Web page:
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How To Bring Experienced Engineers on Board

27 November 2008 Leave a Comment

ProfessionalSoftwareDevelopment

How do you help experienced professionals transition into ladder levels at your company?  one of the challenges I’ve seen at Microsoft is helping an experienced professional succeed as a new hire. The new hire brings their extensive experience, but they may be missing knowledge or experiences expected for that level at Microsoft. How do you help the new kid in school succeed, while they’re facing culture shock, having to learn how things work, and building a network  from scratch?  In Professional Software Development: Shorter Schedules, Higher Quality Products, More Successful Projects, Enhanced Careers , Steve McConnell writes about using “Transitional Levels” to help assimilate experienced engineers into ladder levels.

Assimilating Experienced Engineers into the Ladder
McConnell writes that experienced engineers shouldn’t start at the bottom, but they shouldn’t compromise the integrity of established ladder levels:

We found a need to accomodate new employees who gained their experience at other companies.  Many of our job candidates have had extensive industry experience but have not met some of our other ladder requirements.  Hiring these employees at our Level 10 or Level 11 salaries would make our offers noncompetitive.  As a practical matter, we wouldn’t be able to hire many senior engineers.  It became important to determine how a new employee could be brought in at Level 12 without compromising the integrity of the ladder and without diminishing the achievements of Construx employees who have worked their way up the ladder while at Construx.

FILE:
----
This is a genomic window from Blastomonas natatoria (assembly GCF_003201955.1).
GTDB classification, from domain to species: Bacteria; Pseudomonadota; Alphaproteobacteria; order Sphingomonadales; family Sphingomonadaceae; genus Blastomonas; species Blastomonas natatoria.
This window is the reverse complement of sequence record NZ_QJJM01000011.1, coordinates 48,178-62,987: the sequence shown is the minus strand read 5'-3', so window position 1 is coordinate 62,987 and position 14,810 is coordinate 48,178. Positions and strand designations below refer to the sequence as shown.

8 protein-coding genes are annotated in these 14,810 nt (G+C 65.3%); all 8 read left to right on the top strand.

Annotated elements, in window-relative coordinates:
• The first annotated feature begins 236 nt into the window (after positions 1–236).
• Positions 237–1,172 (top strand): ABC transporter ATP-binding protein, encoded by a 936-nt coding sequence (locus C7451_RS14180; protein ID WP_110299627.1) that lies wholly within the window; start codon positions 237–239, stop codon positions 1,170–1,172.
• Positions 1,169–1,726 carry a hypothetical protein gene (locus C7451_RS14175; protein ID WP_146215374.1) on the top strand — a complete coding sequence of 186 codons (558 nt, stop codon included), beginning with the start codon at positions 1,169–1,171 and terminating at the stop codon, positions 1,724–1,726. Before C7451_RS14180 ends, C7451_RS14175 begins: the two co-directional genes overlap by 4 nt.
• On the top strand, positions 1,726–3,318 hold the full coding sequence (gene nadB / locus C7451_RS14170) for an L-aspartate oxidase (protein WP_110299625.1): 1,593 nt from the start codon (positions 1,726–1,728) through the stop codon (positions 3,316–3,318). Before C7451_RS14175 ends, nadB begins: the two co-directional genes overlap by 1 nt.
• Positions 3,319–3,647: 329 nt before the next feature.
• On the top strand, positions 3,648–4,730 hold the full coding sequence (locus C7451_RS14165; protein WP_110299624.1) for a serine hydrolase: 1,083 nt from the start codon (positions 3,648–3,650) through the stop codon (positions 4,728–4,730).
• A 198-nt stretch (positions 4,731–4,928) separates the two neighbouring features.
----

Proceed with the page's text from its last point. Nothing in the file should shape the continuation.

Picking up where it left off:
Transitional Levels
McConnell writes that he’s addressed the issue by using transitional levels and monthly mentor meetings:

To support these goals, we created “Transitional Level 12.”  A Transitional Level 12 Engineer is hired as a Level 12 Engineer and has one year or less to complete the missing elements of the ladder, typically extensive reading.  During this year, the employee meets with a mentor monthly to discuss the work he or she has completed and to deal with any progress issues.  When backfilling is complete, the employee is recognized as a Level 12 Engineer.

Key Take Aways
Here’s my key take aways:

  • Use transitional levels as a way to keep integrity of the ladder levels.
  • Use transitional levels as a way to formally identify any knowledge or experience gaps.
  • Use monthly mentor meetings as a way to help the experienced engineer make progress towards filling the gaps.

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